Traditional and alternative course in US curriculum for a double degree
In order to acquire a double diploma, students choose either the Traditional Courses or the Alternative Courses to fulfill the US curriculum.
The curriculum for the traditional course is a progressive learning method that is the oldest and most widespread learning method not only in the United States but also in the world.
The University of Missouri develops the curriculum in this traditional course. It is well structured and mainly for students to study each subject by order of the topics in the textbook, which is probably familiar to Japanese learners, while integrated with active learning and problem-solving, which is absolutely required in the 21st century. This curriculum includes four subjects to learn for the students from Kindergarten to 12th grade.
In this traditional course, you can choose from two classes: Advanced Class and Elective Class.
The Advanced Class is designed to help students earn a high school diploma. The curriculum has been adjusted to make it easier for Japanese students to graduate. This class is offered on a full-time basis (Monday to Friday), and anyone from infants to adults can enroll. Students will be placed in classes according to their English ability to aim for a diploma.
The Elective Class allows students to choose their own curriculum and study days. The study days can be selected by four, eight, or twelve days per month or attend five days per week. Regardless of age, anyone can learn English here. This class is open to everyone, such as parents who want to learn English with their children, students to improve their English skills to study abroad, business people to achieve a certain English competency level, or retired elderly to study English as a hobby.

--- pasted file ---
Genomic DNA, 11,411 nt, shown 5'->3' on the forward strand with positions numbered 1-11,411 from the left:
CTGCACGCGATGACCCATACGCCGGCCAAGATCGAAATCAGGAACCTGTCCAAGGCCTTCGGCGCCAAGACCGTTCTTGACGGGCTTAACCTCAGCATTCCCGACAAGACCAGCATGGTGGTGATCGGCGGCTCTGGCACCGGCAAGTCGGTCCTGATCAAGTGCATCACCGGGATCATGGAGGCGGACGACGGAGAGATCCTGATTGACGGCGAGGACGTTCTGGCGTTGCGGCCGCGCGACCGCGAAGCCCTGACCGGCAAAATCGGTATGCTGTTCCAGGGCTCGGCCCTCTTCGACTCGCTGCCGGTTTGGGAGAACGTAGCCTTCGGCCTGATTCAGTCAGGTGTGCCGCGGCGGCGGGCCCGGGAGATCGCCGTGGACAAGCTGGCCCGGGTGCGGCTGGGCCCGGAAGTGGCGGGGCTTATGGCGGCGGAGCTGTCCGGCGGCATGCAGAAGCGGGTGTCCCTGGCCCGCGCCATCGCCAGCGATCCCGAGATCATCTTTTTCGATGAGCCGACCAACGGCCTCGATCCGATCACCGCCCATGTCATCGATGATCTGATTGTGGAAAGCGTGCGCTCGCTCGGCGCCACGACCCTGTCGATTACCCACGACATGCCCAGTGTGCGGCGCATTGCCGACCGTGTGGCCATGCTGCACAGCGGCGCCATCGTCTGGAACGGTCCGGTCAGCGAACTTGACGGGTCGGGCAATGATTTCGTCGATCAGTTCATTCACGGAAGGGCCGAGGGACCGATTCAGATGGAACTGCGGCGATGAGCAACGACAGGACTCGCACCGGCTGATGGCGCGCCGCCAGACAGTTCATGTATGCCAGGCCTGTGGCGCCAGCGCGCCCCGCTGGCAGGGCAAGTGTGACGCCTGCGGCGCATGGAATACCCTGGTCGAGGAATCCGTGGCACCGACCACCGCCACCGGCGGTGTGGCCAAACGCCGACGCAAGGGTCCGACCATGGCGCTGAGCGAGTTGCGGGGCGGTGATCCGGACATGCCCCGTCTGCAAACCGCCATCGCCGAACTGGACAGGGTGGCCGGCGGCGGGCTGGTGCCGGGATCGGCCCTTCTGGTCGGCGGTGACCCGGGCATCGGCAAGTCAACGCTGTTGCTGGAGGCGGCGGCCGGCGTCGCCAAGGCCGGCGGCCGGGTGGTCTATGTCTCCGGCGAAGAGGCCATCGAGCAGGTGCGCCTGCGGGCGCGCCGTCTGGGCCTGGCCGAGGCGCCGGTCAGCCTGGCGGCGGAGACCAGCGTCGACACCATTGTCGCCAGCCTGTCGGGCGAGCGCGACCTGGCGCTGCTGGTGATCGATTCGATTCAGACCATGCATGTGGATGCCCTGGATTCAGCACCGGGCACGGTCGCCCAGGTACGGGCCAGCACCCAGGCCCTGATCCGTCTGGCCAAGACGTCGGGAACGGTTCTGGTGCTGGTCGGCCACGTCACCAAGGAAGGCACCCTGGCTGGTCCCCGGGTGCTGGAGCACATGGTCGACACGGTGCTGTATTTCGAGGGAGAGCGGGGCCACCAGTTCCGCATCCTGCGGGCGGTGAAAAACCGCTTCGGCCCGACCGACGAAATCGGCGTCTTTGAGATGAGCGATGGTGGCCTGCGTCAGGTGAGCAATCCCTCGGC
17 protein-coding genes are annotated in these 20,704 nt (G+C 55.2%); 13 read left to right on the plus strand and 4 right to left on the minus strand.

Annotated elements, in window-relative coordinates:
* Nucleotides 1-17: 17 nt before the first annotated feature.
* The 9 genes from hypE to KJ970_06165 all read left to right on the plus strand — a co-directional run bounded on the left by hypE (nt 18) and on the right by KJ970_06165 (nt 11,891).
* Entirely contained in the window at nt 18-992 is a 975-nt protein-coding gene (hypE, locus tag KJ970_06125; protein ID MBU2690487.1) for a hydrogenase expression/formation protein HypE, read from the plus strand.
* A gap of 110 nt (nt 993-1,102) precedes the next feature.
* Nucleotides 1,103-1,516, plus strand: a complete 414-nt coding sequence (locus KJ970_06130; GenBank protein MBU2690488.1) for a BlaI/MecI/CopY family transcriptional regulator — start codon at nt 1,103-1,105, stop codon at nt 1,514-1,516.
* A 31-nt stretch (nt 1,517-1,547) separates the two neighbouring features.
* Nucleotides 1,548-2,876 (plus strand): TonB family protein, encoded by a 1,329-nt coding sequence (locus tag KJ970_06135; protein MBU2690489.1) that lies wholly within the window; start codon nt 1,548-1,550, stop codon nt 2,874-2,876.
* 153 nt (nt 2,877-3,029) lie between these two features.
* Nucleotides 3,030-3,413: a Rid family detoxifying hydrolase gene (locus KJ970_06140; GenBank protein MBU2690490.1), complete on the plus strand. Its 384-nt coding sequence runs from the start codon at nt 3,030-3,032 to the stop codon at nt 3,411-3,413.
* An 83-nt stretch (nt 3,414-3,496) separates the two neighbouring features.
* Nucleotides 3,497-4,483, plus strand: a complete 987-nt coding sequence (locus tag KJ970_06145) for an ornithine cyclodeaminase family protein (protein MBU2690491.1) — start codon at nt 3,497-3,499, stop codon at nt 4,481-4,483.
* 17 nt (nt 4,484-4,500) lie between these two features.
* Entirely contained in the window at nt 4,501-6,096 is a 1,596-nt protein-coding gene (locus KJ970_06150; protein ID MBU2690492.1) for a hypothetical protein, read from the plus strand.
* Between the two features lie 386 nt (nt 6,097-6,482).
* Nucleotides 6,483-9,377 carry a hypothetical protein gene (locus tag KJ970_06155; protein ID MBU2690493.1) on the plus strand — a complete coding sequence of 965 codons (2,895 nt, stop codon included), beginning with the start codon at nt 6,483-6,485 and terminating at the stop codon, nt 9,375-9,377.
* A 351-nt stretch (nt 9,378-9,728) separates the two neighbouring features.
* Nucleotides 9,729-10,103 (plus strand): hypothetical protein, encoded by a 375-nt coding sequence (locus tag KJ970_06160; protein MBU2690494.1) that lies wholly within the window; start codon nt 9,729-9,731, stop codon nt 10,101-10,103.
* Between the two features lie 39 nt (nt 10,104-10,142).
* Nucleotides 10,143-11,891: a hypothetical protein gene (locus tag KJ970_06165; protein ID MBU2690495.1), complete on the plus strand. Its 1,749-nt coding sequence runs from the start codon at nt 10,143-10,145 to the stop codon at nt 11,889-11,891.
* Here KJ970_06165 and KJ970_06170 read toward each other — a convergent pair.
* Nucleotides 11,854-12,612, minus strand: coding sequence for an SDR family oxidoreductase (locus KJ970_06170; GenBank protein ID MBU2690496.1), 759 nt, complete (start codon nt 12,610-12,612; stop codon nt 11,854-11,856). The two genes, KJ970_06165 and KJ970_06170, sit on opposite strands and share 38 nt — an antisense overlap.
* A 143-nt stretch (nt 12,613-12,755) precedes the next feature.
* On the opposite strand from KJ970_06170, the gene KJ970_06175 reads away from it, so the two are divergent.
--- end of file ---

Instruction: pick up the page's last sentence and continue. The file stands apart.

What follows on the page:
The curriculum in WAIS alternative course is mainly run by Project-Based Learning (PBL), which is led by problem-based or problem-solving learning and has been favored by various American schools in recent years. In Japan, several universities have already brought this method to their classrooms, and it is recognized as a next-generation educational model focused on by educators worldwide. Project-based learning is the exact opposite of the subject-based learning method. In PBL, students formulate a hypothesis for a problem with multiple answers, conduct their own research, and exchange opinions with the group to bring them to the solution.
For instance, in the case study to stop the destruction of the environment on a certain island, in subject-based learning (SBL), the student first learns the basic knowledge of geography, science, physics, and social studies, and applies these insights to figure out how to solve the problem. On the other hand, in project-based learning (PBL), students are encouraged to form their hypotheses, examine and conduct research to prove it, and consequently reach their answers, to solve the problem of environmental destruction.
The PBL curriculum in the alternative course is developed by the Centric Learning School and has been taught to many students over the years. This curriculum is approved by the US Department of Education and evaluated/recognized by educators all over the US.
The curriculum in the alternative course is available for students to study from Grades4~12.